“In 1973, when the same class was resurveyed, the differences between the goal setters and everyone else were stunning. The 13 percent who had goals but had not written them down were earning, on average twice as much as the 84 percent of students who had no goals at all. But most surprising of all, the 3 percent who had written down their goals were earning, on average, ten times as much as the 97 percent of graduates combined!” (page 23)

If you aim at nothing you will always hit it.

I have also found that sometimes the journey is just as satisfying as reaching the destination. Planning how you’re going to accomplish a goal and taking incremental steps forward is, in itself, fulfilling.

For instance, I’ve been strategizing for years about how to spend 30 minutes in 130° F temperature (see the above list). Early in 2015, Mary and I planned a trip to Dubai (United Arab Emirates) and I did some research into how hot it gets in that Arab emirate. The hottest temperature on record is 125° F in the city, but Dubai is on the Persian Gulf and is cooled (relatively speaking) by the sea breeze. Perhaps I could get closer to my goal by going south into the desert.

So when we were in Dubai I hired a car and driver and ventured out into the desert. When we were far from civilization the driver dropped me off and I walked the dunes, taking temperature readings as I went. Fortunately for me, a heat wave was ravaging the area that week DSCN1305 (2)so I recorded 132° F where I stood. Mission accomplished. I asked my driver to take my picture.

Maintain a bucket list.

[reminder]What’s on your bucket list?[/reminder]



Be grateful for the sacrifices of others

wellsWe drink from wells we did not dig; we are warmed by fires we did not kindle. —Ancient proverb

Summer of 1998 saw the release of Steven Spielberg’s film, Saving Private Ryan. The story takes place during WWII.

Chief of Staff, General Marshall, is told that three of a woman’s four sons have been killed and that she’s going to receive the notifications of their deaths in the same week. When he learns that a fourth son, Ryan, is engaged in battle and is unaccounted for, the general sends a unit to find him and bring him back, despite being told that it’s highly unlikely that he is still alive and the area that he was known to be in is very dangerous.

The military assigns Captain Miller (played by Tom Hanks) the unenviable task of leading a small squadron of eight men behind enemy lines to find Private James Francis Ryan, who parachuted into German-held territory the day before.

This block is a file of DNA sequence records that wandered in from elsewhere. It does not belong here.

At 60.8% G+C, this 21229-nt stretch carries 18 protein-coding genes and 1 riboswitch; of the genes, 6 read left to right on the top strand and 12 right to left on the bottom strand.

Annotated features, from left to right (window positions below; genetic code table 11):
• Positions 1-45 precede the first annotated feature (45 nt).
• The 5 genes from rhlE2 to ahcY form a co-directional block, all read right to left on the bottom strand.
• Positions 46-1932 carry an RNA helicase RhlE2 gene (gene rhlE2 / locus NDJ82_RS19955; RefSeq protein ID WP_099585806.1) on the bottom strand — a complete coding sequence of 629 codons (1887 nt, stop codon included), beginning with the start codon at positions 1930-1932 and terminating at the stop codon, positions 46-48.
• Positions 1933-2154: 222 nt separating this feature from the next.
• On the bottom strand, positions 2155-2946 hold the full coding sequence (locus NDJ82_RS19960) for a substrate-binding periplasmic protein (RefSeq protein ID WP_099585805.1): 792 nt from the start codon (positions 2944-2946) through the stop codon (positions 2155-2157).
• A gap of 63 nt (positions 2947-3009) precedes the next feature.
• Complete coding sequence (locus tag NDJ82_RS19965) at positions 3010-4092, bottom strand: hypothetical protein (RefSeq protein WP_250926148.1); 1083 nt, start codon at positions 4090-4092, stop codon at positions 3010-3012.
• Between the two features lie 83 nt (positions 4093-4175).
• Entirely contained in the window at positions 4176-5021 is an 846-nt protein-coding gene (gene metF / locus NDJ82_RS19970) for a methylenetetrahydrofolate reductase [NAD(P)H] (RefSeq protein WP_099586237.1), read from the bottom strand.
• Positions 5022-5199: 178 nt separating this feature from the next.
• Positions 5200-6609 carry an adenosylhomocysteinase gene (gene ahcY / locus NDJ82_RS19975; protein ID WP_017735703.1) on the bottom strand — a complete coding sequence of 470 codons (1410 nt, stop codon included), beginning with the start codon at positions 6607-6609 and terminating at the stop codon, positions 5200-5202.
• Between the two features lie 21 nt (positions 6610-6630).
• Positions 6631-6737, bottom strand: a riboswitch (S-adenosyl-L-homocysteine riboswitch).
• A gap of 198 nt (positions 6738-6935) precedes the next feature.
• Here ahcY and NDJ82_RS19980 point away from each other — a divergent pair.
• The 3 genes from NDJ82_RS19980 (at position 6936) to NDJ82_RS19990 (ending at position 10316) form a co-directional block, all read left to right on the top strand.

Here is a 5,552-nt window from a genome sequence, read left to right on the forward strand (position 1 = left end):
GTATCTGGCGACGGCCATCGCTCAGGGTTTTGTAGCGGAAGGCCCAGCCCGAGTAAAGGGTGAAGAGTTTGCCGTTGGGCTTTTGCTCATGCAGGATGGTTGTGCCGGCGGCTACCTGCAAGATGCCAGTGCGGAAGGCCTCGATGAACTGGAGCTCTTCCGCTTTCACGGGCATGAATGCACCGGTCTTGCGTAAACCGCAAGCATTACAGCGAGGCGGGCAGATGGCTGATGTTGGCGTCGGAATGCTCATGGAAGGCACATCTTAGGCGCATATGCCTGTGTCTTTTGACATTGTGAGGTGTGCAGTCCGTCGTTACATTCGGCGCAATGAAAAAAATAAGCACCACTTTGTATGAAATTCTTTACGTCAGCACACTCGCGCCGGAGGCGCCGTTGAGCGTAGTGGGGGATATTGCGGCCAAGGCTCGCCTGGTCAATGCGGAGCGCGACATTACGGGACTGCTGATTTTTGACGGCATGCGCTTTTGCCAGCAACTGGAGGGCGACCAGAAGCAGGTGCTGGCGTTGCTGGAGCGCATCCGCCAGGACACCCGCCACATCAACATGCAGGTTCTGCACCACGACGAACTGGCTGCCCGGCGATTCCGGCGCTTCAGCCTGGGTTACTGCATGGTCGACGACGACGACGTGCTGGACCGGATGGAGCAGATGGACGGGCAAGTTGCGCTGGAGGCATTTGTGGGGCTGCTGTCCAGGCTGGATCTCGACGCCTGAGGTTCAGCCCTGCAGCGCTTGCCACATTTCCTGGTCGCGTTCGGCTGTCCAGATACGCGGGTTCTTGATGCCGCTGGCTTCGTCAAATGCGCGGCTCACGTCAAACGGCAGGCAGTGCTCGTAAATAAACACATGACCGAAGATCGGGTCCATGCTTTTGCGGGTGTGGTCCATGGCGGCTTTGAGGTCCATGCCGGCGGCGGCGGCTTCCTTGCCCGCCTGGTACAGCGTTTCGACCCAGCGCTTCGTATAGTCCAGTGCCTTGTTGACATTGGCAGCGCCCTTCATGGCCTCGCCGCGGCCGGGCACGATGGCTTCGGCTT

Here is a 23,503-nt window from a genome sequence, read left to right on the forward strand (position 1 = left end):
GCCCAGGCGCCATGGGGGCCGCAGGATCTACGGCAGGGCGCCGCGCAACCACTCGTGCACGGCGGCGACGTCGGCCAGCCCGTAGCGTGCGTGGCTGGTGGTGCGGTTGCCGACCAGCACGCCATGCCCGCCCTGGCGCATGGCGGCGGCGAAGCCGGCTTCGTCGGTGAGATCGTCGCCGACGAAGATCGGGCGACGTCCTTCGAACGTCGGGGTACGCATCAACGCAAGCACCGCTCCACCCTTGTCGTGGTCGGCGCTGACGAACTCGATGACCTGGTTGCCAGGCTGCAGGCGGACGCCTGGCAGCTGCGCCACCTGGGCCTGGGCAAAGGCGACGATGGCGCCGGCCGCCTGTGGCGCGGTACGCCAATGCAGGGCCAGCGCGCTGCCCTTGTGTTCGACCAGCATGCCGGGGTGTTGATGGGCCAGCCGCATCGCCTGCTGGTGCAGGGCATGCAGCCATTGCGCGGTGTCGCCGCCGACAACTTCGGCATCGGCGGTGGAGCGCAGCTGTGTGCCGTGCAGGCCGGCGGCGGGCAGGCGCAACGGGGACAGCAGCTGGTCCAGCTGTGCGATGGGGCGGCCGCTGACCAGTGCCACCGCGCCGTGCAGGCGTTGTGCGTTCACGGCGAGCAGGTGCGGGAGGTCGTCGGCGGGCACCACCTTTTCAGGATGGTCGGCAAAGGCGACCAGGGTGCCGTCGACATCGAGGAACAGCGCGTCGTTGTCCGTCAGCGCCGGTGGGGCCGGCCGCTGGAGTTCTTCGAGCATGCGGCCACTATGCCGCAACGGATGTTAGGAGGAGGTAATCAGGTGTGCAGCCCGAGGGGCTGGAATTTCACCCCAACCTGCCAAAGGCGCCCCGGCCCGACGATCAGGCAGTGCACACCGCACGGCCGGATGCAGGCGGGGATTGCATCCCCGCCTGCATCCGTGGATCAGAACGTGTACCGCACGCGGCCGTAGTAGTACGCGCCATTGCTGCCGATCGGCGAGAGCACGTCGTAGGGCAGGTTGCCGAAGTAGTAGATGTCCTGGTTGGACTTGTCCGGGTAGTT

The squad makes its way across the devastated countryside, losing two members in skirmishes with the Germans. Eventually they find Ryan dug in with his unit, awaiting a German counter attack. He refuses to leave his comrades and Miller agrees that his squad will stay to help them defend their position. The Germans attack in overwhelming numbers and Miller and most of his squad is killed, but Ryan survives and makes it home.

The film ends with an old Private Ryan, now in his 70s, with his family at the military cemetery at Normandy, looking at the grave of Captain Miller.

Upon remembering the sacrifices that were made so he could live, Ryan asks his wife, “Have I been a good man? Have I lived a good life?”

In many ways, we all drink from wells we did not dig. We benefit from the farsightedness and unselfish sacrifices of those who precede us. We, then, should be grateful and humble and strive to give to others as we have been given to. If not, we may harbor the illusion of self-sufficiency and secrete the putrid smell of ungratefulness.We need to ask ourselves probing questions, similar to what Private Ryan did in the Normandy cemetery. Questions that will reveal our core motivations and prompt us to pursue altruistic goals.

  • Am I living an unselfish life, devoted to the wellbeing of others?
  • Am I fully engaged in life, making the most of my gifts and talents?
  • Am I investing my life in things that will benefit others even after I am gone?

When I was in high school, my church choir went on some exotic and expensive trips. My sophomore year we toured Europe for three weeks. When I was a junior we went to Mexico. My senior year we traveled in Asia for three weeks. Being raised in a low-income family, we didn’t have the funds for those opportunities, but somehow I went on every trip. Who paid for my trips? What anonymous donor provided the funds? I’ll never know. But just thinking about it gives me pause. I am filled with gratefulness and prompted to give to others.

[reminder]What are your thoughts about this essay?[/reminder]

What? – Be grateful for predecessors who gave of themselves for your benefit. Then, motivated by gratefulness, aspire to live a life that will benefit others, both now and after you are gone.
So what? – If you are unaware of and ungrateful for what you have inherited, you may become increasingly self-sufficient, self-centered, and wrongly motivated.
Now what? – Identify specific individuals who gave so you might have. Be grateful, and aspire to give to future generations.

Leaders – Does your organization have altruistic goals? Are you digging wells from which others may someday drink?